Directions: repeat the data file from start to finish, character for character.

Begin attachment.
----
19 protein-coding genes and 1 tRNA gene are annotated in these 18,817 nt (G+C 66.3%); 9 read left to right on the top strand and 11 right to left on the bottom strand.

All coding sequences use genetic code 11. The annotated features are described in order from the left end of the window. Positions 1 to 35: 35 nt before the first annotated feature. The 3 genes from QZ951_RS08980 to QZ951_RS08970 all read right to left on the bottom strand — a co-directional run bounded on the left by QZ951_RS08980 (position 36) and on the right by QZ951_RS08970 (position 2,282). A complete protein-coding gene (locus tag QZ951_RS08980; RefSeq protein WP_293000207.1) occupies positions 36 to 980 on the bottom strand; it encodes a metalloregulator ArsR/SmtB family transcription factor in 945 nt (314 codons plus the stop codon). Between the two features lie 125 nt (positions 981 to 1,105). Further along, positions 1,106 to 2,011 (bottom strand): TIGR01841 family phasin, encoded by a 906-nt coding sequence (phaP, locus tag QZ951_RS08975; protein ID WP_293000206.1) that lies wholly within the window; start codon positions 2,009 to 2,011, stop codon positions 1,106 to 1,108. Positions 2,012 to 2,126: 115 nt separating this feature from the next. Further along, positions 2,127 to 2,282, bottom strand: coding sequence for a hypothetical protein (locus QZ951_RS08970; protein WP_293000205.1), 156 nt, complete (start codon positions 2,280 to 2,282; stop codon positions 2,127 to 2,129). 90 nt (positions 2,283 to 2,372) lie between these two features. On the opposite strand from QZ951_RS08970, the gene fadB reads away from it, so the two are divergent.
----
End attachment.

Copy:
19 protein-coding genes and 1 tRNA gene are annotated in these 18,817 nt (G+C 66.3%); 9 read left to right on the top strand and 11 right to left on the bottom strand.

All coding sequences use genetic code 11. The annotated features are described in order from the left end of the window. Positions 1 to 35: 35 nt before the first annotated feature. The 3 genes from QZ951_RS08980 to QZ951_RS08970 all read right to left on the bottom strand — a co-directional run bounded on the left by QZ951_RS08980 (position 36) and on the right by QZ951_RS08970 (position 2,282). A complete protein-coding gene (locus tag QZ951_RS08980; RefSeq protein WP_293000207.1) occupies positions 36 to 980 on the bottom strand; it encodes a metalloregulator ArsR/SmtB family transcription factor in 945 nt (314 codons plus the stop codon). Between the two features lie 125 nt (positions 981 to 1,105). Further along, positions 1,106 to 2,011 (bottom strand): TIGR01841 family phasin, encoded by a 906-nt coding sequence (phaP, locus tag QZ951_RS08975; protein ID WP_293000206.1) that lies wholly within the window; start codon positions 2,009 to 2,011, stop codon positions 1,106 to 1,108. Positions 2,012 to 2,126: 115 nt separating this feature from the next. Further along, positions 2,127 to 2,282, bottom strand: coding sequence for a hypothetical protein (locus QZ951_RS08970; protein WP_293000205.1), 156 nt, complete (start codon positions 2,280 to 2,282; stop codon positions 2,127 to 2,129). 90 nt (positions 2,283 to 2,372) lie between these two features. On the opposite strand from QZ951_RS08970, the gene fadB reads away from it, so the two are divergent.